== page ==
By Matt Nichols
While it is easy for Chicagoans to become complacent about our water supplies because we live within a stone’s throw of the Great Lakes – 20 percent of the planet’s readily available fresh water – many towns in Chicago’s collar counties do not have that luxury, as they must obtain their water elsewhere. Add in projections showing that some wells serving the south and west suburbs may be functionally obsolete within the next 30 years, and it is easy to understand the collective sense of urgency among mayors, county officials and public works experts across the region to reduce waste and promote conservation.
If you have been following What Our Water’s Worth, you have seen many mentions of the Northwest Water Planning Alliance (NWPA). NWPA brings together approximately 80 municipalities across 5 counties. What they have in common is a concern for their shared water sources – shallow and deep aquifers and the Fox River.
Last Tuesday I had the opportunity to attend an NWPA Technical Advisory Committee (TAC) meeting in Elgin. The NWPA is comprised of two main committees: the TAC, which convenes municipal and county engineers, surveyors, and public works experts; and the Executive Committee of mayors and county board presidents who ultimately vote on recommendations handed up from the technical folks. The TAC meeting lasted about two hours, and true to its name, it was pretty technical, but also informative.
A representative from the Illinois State Water Survey presented the latest drought data, including precipitation totals, stream flows, soil moisture, and agricultural impacts. The good news is that August has been significantly cooler and wetter than June and July. The bad news is that Illinois is still 8 to 14 inches behind where it should be for annual precipitation and corn yields are predicted to be 25 percent below normal.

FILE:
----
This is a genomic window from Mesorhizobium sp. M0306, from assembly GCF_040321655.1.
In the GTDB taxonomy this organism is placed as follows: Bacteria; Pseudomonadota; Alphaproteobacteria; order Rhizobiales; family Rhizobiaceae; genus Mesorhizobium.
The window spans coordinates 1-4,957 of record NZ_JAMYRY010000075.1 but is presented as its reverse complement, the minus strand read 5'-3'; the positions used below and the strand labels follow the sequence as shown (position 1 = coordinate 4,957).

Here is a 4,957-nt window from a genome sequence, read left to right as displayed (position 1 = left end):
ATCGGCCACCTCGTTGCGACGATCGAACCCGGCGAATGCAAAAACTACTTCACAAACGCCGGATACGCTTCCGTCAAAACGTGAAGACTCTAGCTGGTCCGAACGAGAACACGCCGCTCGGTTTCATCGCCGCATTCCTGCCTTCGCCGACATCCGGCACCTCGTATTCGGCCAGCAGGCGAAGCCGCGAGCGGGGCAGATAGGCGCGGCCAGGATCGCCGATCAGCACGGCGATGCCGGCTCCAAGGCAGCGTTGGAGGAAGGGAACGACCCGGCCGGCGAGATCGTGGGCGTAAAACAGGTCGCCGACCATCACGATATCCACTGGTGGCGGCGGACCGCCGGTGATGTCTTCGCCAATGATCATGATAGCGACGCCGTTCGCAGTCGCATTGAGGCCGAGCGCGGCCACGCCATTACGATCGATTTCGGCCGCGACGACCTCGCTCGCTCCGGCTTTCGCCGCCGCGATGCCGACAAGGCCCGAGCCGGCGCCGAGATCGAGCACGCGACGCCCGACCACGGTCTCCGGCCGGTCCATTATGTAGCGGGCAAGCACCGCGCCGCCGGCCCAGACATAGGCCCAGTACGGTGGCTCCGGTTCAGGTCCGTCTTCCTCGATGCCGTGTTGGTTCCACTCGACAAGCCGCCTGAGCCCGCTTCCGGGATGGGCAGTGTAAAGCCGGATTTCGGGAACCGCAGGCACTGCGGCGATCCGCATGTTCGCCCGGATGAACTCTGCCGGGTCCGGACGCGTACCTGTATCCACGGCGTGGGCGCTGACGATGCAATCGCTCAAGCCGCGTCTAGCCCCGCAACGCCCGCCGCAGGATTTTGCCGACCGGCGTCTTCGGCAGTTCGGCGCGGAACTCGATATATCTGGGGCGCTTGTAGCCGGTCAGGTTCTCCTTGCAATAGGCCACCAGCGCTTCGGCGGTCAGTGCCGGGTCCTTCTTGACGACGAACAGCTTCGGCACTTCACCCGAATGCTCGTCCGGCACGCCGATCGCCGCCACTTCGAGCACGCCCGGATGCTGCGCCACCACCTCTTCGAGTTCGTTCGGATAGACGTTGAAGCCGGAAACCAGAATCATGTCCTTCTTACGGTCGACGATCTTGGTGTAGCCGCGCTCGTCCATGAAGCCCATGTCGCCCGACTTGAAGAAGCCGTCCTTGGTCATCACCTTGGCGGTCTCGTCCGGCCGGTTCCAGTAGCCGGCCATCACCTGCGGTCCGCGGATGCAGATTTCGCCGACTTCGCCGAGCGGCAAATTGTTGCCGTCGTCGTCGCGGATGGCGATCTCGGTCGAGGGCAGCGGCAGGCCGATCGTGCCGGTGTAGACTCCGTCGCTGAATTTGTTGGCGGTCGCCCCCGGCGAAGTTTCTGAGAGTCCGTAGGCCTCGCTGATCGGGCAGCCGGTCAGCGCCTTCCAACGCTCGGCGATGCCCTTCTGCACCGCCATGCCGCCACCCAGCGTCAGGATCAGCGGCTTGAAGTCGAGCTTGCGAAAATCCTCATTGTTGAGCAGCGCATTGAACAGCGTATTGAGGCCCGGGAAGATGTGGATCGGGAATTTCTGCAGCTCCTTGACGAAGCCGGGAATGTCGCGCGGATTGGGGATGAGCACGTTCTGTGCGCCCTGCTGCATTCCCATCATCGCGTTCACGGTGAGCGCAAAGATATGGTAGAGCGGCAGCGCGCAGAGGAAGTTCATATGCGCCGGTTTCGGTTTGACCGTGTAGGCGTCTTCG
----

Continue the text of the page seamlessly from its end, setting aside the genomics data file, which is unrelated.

Later in the meeting, the committee members debated changes to a draft lawn watering ordinance that will be sent to the Executive Committee and when approved eventually recommended for implementation in all 80 NWPA communities. The goal is to make outdoor sprinkler system use rules across the region more conservation-oriented to better manage peak demand, especially during dry summers like we have had this year. While deciding the exact wording of a municipal ordinance, such as which days and hours of the week residents are permitted to water their lawns using sprinkler systems, may seem mundane, these ostensibly minor details can make a big difference in water conservation.
This is especially true because decreasing the ratio between average and peak demand reduces strain on pumps and prevents spending on ever-bigger infrastructure to accommodate the peaks. Ordinances can help achieve those goals by requiring that homeowners only use sprinkler systems on alternate days or by allowing industrial users with automated systems to draw water during off-peak nighttime hours. Again, these small changes can make a big difference when multiplied over thousands of users in a system that pumps millions of gallons per day.
I went to the NWPA meeting expecting a technical – and frankly somewhat boring – affair. While some of the material presented was highly technical from a lay-person’s perspective, the process I observed was hardly boring when you consider how valuable it is for experts from some of the biggest cities in Illinois, like Aurora and Elgin, to the rapidly growing smaller cities in Kane and McHenry Counties, to come together to make proactive recommendations about a vital natural resource that impacts our health, recreation and livelihoods.